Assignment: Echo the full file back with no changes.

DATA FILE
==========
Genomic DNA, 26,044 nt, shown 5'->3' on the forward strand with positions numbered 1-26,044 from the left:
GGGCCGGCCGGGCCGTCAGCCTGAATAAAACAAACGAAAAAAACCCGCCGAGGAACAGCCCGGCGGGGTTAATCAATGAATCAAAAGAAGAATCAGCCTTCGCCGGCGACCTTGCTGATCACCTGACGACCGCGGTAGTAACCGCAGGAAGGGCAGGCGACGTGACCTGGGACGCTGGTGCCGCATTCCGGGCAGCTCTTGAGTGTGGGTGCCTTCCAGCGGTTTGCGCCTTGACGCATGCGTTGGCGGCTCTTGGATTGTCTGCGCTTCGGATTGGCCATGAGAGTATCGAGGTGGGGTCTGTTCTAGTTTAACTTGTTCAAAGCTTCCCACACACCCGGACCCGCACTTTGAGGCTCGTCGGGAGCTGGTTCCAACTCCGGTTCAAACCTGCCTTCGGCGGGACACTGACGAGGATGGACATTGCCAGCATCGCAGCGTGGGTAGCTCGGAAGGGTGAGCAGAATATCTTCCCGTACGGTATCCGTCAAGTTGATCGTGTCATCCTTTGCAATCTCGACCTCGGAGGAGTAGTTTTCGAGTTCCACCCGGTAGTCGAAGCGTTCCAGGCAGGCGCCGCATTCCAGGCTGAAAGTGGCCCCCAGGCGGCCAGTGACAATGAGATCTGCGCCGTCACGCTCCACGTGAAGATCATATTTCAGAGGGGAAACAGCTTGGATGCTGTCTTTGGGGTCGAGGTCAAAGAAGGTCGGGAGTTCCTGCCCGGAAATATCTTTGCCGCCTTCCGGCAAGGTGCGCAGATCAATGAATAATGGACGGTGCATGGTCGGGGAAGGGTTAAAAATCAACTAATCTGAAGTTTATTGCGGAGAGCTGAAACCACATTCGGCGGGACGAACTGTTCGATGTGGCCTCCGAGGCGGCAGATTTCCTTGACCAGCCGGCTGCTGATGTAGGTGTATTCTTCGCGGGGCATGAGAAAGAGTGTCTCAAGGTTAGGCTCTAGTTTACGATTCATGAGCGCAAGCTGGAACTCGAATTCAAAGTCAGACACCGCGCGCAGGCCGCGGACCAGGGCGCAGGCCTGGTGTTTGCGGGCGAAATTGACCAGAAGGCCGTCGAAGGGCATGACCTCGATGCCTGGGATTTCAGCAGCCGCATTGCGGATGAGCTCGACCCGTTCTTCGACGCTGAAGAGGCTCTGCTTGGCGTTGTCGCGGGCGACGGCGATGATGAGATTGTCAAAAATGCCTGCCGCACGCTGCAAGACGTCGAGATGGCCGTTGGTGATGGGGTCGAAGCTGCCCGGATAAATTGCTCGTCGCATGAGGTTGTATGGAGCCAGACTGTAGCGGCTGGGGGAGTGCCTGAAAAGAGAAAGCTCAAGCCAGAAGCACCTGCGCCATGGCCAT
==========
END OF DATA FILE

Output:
Genomic DNA, 26,044 nt, shown 5'->3' on the forward strand with positions numbered 1-26,044 from the left:
GGGCCGGCCGGGCCGTCAGCCTGAATAAAACAAACGAAAAAAACCCGCCGAGGAACAGCCCGGCGGGGTTAATCAATGAATCAAAAGAAGAATCAGCCTTCGCCGGCGACCTTGCTGATCACCTGACGACCGCGGTAGTAACCGCAGGAAGGGCAGGCGACGTGACCTGGGACGCTGGTGCCGCATTCCGGGCAGCTCTTGAGTGTGGGTGCCTTCCAGCGGTTTGCGCCTTGACGCATGCGTTGGCGGCTCTTGGATTGTCTGCGCTTCGGATTGGCCATGAGAGTATCGAGGTGGGGTCTGTTCTAGTTTAACTTGTTCAAAGCTTCCCACACACCCGGACCCGCACTTTGAGGCTCGTCGGGAGCTGGTTCCAACTCCGGTTCAAACCTGCCTTCGGCGGGACACTGACGAGGATGGACATTGCCAGCATCGCAGCGTGGGTAGCTCGGAAGGGTGAGCAGAATATCTTCCCGTACGGTATCCGTCAAGTTGATCGTGTCATCCTTTGCAATCTCGACCTCGGAGGAGTAGTTTTCGAGTTCCACCCGGTAGTCGAAGCGTTCCAGGCAGGCGCCGCATTCCAGGCTGAAAGTGGCCCCCAGGCGGCCAGTGACAATGAGATCTGCGCCGTCACGCTCCACGTGAAGATCATATTTCAGAGGGGAAACAGCTTGGATGCTGTCTTTGGGGTCGAGGTCAAAGAAGGTCGGGAGTTCCTGCCCGGAAATATCTTTGCCGCCTTCCGGCAAGGTGCGCAGATCAATGAATAATGGACGGTGCATGGTCGGGGAAGGGTTAAAAATCAACTAATCTGAAGTTTATTGCGGAGAGCTGAAACCACATTCGGCGGGACGAACTGTTCGATGTGGCCTCCGAGGCGGCAGATTTCCTTGACCAGCCGGCTGCTGATGTAGGTGTATTCTTCGCGGGGCATGAGAAAGAGTGTCTCAAGGTTAGGCTCTAGTTTACGATTCATGAGCGCAAGCTGGAACTCGAATTCAAAGTCAGACACCGCGCGCAGGCCGCGGACCAGGGCGCAGGCCTGGTGTTTGCGGGCGAAATTGACCAGAAGGCCGTCGAAGGGCATGACCTCGATGCCTGGGATTTCAGCAGCCGCATTGCGGATGAGCTCGACCCGTTCTTCGACGCTGAAGAGGCTCTGCTTGGCGTTGTCGCGGGCGACGGCGATGATGAGATTGTCAAAAATGCCTGCCGCACGCTGCAAGACGTCGAGATGGCCGTTGGTGATGGGGTCGAAGCTGCCCGGATAAATTGCTCGTCGCATGAGGTTGTATGGAGCCAGACTGTAGCGGCTGGGGGAGTGCCTGAAAAGAGAAAGCTCAAGCCAGAAGCACCTGCGCCATGGCCAT